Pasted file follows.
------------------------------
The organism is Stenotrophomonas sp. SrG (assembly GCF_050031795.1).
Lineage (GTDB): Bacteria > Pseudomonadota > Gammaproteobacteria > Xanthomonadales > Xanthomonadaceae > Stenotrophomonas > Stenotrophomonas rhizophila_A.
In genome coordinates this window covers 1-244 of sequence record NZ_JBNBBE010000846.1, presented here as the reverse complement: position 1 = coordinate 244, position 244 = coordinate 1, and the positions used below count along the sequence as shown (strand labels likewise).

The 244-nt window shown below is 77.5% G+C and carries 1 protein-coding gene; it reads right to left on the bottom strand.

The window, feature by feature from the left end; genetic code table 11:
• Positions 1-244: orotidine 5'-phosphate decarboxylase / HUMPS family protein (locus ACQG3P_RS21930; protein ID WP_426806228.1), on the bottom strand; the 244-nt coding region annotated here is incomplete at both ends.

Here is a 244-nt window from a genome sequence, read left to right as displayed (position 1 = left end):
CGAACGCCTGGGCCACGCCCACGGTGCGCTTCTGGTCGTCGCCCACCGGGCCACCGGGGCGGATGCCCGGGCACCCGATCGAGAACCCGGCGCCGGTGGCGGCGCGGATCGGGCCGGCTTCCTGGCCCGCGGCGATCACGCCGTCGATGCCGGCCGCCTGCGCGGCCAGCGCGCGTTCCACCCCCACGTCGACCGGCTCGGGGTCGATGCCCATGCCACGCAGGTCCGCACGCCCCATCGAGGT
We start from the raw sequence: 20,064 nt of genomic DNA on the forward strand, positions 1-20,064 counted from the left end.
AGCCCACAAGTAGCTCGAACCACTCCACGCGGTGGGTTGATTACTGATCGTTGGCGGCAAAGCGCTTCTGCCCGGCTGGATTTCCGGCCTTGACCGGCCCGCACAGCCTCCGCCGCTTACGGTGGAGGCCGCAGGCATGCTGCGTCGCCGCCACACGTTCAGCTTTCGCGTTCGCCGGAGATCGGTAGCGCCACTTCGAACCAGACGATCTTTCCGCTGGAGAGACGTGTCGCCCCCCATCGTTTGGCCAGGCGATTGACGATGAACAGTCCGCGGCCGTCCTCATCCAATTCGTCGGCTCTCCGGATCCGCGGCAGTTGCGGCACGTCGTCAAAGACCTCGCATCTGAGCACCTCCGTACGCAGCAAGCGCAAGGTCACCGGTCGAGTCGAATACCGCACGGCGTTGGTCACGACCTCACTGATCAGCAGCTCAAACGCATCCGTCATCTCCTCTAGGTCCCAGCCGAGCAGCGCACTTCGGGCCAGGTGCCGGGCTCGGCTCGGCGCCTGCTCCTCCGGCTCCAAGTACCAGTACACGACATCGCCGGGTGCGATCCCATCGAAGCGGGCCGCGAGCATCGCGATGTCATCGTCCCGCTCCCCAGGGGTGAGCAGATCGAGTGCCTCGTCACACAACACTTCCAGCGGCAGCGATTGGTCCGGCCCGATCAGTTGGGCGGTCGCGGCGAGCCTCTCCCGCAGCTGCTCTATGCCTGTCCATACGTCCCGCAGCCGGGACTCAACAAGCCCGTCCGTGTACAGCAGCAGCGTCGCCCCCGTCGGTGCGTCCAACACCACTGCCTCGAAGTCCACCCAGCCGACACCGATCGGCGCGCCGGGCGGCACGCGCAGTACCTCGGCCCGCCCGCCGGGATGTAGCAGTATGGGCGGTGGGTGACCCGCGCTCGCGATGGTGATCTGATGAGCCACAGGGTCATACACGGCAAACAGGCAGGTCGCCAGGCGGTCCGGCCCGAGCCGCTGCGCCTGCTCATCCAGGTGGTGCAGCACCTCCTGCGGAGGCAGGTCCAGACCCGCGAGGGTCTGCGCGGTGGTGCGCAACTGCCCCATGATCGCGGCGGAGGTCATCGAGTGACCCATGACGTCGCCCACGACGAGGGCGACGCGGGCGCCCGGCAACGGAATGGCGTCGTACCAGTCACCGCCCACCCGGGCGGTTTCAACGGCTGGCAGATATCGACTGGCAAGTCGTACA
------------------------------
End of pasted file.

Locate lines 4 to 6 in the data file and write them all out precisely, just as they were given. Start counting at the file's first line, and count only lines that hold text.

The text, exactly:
The 244-nt window shown below is 77.5% G+C and carries 1 protein-coding gene; it reads right to left on the bottom strand.

The window, feature by feature from the left end; genetic code table 11:
• Positions 1-244: orotidine 5'-phosphate decarboxylase / HUMPS family protein (locus ACQG3P_RS21930; protein ID WP_426806228.1), on the bottom strand; the 244-nt coding region annotated here is incomplete at both ends.